For six hours each day, five days per week, children are in school. Many students come home from a long day in classrooms only to sit back down at a desk and work for another hour or two on mandated homework assignments. They’re tired, irritable and may argue about the merits of homework to their parents or other family members. If this is the case in your home, try listening to your children instead of stifling their arguments with an automatic rebuke. They may actually have a good point.
Homework can be a major source of frustration in your household. Arguments over completing homework often dominate family discussions, children become ill-tempered, and you lose quality family time if your child is spending too much time on homework assignments.
Homework has been linked as one of the main causes of stress and academic disengagement among young children and teens, and some research points to the limited influence excessive homework has on academic achievement.
A 2010 study by Education World indicates that the amount of homework assigned to children ages 6 to 9 years old tripled between 1981 and 1997. Another Scholastic & Yankelovich study in 2006 found that reading for pleasure sharply declines in children after eight years old primarily due to too much homework. And in yet another study by the director of teacher education at the College of the Atlantic in the late 90s, Etta Kralovec found that the more prevalent homework becomes in school, the more likely a child will fall behind and ultimately drop out.
The award-winning documentary film, Race to Nowhere, also takes a close look at the homework dilemma, and the advocacy arm of the film’s creators promote what it calls Healthy Homework Guidelines to encourage schools nationwide to reexamine homework practices to better support student engagement, health and learning.
So how do you know if your child is receiving too much homework? Here are a few signs that may indicate that your child might be overloaded with homework:
- Nightly hysterics over homework
- A diminishing love for school
- Homework that amounts to more than 10 minutes per grade level
Is your child bogged down with busywork assignments? If learning is no longer engaging and fun for your child, a homework intervention may be in order. But what can you do to side with your child in the case against excessive homework? Here are a few tips:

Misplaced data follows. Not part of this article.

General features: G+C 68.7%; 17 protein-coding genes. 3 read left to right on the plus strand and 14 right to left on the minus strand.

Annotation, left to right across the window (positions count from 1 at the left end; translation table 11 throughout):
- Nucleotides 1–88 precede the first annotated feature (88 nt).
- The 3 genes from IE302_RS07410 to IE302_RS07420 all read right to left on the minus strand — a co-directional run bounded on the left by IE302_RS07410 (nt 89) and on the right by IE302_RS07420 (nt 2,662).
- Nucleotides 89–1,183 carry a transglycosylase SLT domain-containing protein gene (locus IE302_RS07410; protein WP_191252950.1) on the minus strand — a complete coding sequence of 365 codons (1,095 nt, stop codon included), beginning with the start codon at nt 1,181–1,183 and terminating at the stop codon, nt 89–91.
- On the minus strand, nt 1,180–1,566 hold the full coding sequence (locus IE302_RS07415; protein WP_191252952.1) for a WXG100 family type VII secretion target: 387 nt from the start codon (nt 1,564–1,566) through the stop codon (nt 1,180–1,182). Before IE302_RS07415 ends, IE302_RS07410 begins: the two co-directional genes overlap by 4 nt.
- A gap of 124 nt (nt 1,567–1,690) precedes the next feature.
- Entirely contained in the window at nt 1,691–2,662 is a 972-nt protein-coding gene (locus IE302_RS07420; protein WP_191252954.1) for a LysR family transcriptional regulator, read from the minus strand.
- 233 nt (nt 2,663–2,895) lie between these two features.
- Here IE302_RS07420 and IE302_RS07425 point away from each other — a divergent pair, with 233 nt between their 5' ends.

Get an idea of the teacher’s philosophy on homework. Does he or she believe abundant repetition promotes learning? Do teachers at your child’s school know that what they are assigning is excessive? Find out these details first to get to the root of the issue before lobbying a campaign against homework altogether, and have a cordial discussion with your child’s teacher to explain the disruption homework is causing in your household.
Check your child’s work. Is he or she laboring on a single concept? Pinpointing the exact cause of trouble can help direct time spent on homework assignments toward understanding that single concept. Your child is more likely to truly comprehend a concept by spending quality time on a limited number of problems rather than racing through 100. Enlist the help of a tutor if necessary.
Work with your child’s school administrators, school board or other parent advocates in your community to promote student-directed homework that advances a spirit of learning in children and allows for a balanced schedule.
One of the best investments we can entrust to the next generation is to keep students’ love of learning alive, keep their inquisitive minds engaged, and promote critical thinking and depth of learning – skills that cannot often be found within the pages of a repetitive worksheet assignment.
DonorNation promotes a number of items that encourages fun, out-of-classroom learning experiences ranging from cultural and historical performances at the La Jolla Playhouse to dance and fitness classes for kids. DonorNation even offers teen counseling sessions on its online marketplace to help your teen deal with the pressures brought on by stressors like homework. In addition, a portion of all proceeds from DonorNation sales are donated to the school of your choice, promoting healthy learning in San Diego schools both in and out of the classroom.